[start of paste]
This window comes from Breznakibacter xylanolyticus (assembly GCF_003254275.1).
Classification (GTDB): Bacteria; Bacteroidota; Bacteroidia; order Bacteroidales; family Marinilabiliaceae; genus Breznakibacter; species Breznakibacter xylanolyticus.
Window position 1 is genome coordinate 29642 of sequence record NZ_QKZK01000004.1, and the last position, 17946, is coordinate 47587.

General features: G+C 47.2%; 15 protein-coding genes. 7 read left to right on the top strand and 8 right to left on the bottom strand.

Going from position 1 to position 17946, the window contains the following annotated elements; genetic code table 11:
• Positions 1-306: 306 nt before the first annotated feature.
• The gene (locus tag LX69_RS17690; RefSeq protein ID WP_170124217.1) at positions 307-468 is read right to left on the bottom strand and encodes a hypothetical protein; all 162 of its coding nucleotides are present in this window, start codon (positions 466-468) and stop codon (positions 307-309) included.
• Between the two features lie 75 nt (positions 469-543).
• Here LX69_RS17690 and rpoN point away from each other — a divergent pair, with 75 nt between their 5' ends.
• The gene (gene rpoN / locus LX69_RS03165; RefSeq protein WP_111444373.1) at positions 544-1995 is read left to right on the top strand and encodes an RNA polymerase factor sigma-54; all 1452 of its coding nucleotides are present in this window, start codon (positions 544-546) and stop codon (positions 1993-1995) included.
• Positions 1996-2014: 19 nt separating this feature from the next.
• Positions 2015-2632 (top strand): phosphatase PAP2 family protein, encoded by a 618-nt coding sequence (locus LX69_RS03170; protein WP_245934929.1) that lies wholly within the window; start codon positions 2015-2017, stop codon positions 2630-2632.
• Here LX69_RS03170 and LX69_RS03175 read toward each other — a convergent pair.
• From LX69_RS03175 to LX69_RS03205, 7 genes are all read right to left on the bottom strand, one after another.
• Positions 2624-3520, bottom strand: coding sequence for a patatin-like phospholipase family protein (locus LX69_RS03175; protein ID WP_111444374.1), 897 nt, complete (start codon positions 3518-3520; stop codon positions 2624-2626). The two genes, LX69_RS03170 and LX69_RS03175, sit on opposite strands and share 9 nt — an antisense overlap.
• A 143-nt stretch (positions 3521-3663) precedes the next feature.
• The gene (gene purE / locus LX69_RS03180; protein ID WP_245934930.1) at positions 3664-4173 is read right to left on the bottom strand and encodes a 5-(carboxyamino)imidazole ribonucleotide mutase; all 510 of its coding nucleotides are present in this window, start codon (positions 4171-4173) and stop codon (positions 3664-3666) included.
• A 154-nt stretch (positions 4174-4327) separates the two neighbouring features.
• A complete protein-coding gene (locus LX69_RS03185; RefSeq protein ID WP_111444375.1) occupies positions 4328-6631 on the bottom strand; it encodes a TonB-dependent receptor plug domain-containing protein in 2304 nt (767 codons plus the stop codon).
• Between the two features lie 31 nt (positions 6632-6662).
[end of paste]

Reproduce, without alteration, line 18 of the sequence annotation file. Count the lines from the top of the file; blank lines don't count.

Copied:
• A 154-nt stretch (positions 4174-4327) separates the two neighbouring features.